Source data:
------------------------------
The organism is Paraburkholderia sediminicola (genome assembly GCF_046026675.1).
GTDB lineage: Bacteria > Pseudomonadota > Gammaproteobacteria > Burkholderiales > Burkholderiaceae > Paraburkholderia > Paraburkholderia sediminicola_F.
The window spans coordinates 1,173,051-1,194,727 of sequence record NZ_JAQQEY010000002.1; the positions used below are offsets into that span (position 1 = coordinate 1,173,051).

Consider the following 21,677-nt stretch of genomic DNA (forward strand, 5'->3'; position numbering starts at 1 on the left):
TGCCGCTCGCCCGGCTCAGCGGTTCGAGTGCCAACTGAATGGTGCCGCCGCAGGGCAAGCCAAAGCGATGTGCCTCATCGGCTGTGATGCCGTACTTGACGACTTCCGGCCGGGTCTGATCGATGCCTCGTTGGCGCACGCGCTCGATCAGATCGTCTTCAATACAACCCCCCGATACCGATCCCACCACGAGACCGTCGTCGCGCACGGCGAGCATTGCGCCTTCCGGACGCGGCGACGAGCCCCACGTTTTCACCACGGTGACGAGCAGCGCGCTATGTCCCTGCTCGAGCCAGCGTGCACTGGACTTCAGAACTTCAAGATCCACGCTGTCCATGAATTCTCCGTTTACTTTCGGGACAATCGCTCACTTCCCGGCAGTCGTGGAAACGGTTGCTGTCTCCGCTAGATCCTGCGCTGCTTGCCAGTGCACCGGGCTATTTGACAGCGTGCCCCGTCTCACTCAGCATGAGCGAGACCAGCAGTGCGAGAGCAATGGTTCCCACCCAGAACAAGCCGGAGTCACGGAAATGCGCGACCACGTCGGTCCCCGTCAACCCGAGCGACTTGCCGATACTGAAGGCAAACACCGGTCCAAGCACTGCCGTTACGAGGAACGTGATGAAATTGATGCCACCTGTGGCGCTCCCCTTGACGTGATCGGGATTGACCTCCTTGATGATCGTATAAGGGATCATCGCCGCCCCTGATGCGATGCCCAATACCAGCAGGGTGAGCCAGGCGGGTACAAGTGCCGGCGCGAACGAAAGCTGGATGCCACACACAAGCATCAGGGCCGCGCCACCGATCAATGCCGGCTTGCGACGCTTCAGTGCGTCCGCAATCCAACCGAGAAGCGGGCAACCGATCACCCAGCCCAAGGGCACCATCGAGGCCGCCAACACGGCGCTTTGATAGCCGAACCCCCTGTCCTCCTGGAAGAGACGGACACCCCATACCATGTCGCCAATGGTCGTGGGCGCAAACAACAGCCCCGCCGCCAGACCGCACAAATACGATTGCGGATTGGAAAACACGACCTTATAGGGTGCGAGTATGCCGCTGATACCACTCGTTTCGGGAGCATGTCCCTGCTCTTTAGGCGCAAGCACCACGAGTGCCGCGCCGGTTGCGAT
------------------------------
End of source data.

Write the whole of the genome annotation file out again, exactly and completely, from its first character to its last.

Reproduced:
The organism is Paraburkholderia sediminicola (genome assembly GCF_046026675.1).
GTDB lineage: Bacteria > Pseudomonadota > Gammaproteobacteria > Burkholderiales > Burkholderiaceae > Paraburkholderia > Paraburkholderia sediminicola_F.
The window spans coordinates 1,173,051-1,194,727 of sequence record NZ_JAQQEY010000002.1; the positions used below are offsets into that span (position 1 = coordinate 1,173,051).

Consider the following 21,677-nt stretch of genomic DNA (forward strand, 5'->3'; position numbering starts at 1 on the left):
TGCCGCTCGCCCGGCTCAGCGGTTCGAGTGCCAACTGAATGGTGCCGCCGCAGGGCAAGCCAAAGCGATGTGCCTCATCGGCTGTGATGCCGTACTTGACGACTTCCGGCCGGGTCTGATCGATGCCTCGTTGGCGCACGCGCTCGATCAGATCGTCTTCAATACAACCCCCCGATACCGATCCCACCACGAGACCGTCGTCGCGCACGGCGAGCATTGCGCCTTCCGGACGCGGCGACGAGCCCCACGTTTTCACCACGGTGACGAGCAGCGCGCTATGTCCCTGCTCGAGCCAGCGTGCACTGGACTTCAGAACTTCAAGATCCACGCTGTCCATGAATTCTCCGTTTACTTTCGGGACAATCGCTCACTTCCCGGCAGTCGTGGAAACGGTTGCTGTCTCCGCTAGATCCTGCGCTGCTTGCCAGTGCACCGGGCTATTTGACAGCGTGCCCCGTCTCACTCAGCATGAGCGAGACCAGCAGTGCGAGAGCAATGGTTCCCACCCAGAACAAGCCGGAGTCACGGAAATGCGCGACCACGTCGGTCCCCGTCAACCCGAGCGACTTGCCGATACTGAAGGCAAACACCGGTCCAAGCACTGCCGTTACGAGGAACGTGATGAAATTGATGCCACCTGTGGCGCTCCCCTTGACGTGATCGGGATTGACCTCCTTGATGATCGTATAAGGGATCATCGCCGCCCCTGATGCGATGCCCAATACCAGCAGGGTGAGCCAGGCGGGTACAAGTGCCGGCGCGAACGAAAGCTGGATGCCACACACAAGCATCAGGGCCGCGCCACCGATCAATGCCGGCTTGCGACGCTTCAGTGCGTCCGCAATCCAACCGAGAAGCGGGCAACCGATCACCCAGCCCAAGGGCACCATCGAGGCCGCCAACACGGCGCTTTGATAGCCGAACCCCCTGTCCTCCTGGAAGAGACGGACACCCCATACCATGTCGCCAATGGTCGTGGGCGCAAACAACAGCCCCGCCGCCAGACCGCACAAATACGATTGCGGATTGGAAAACACGACCTTATAGGGTGCGAGTATGCCGCTGATACCACTCGTTTCGGGAGCATGTCCCTGCTCTTTAGGCGCAAGCACCACGAGTGCCGCGCCGGTTGCGAT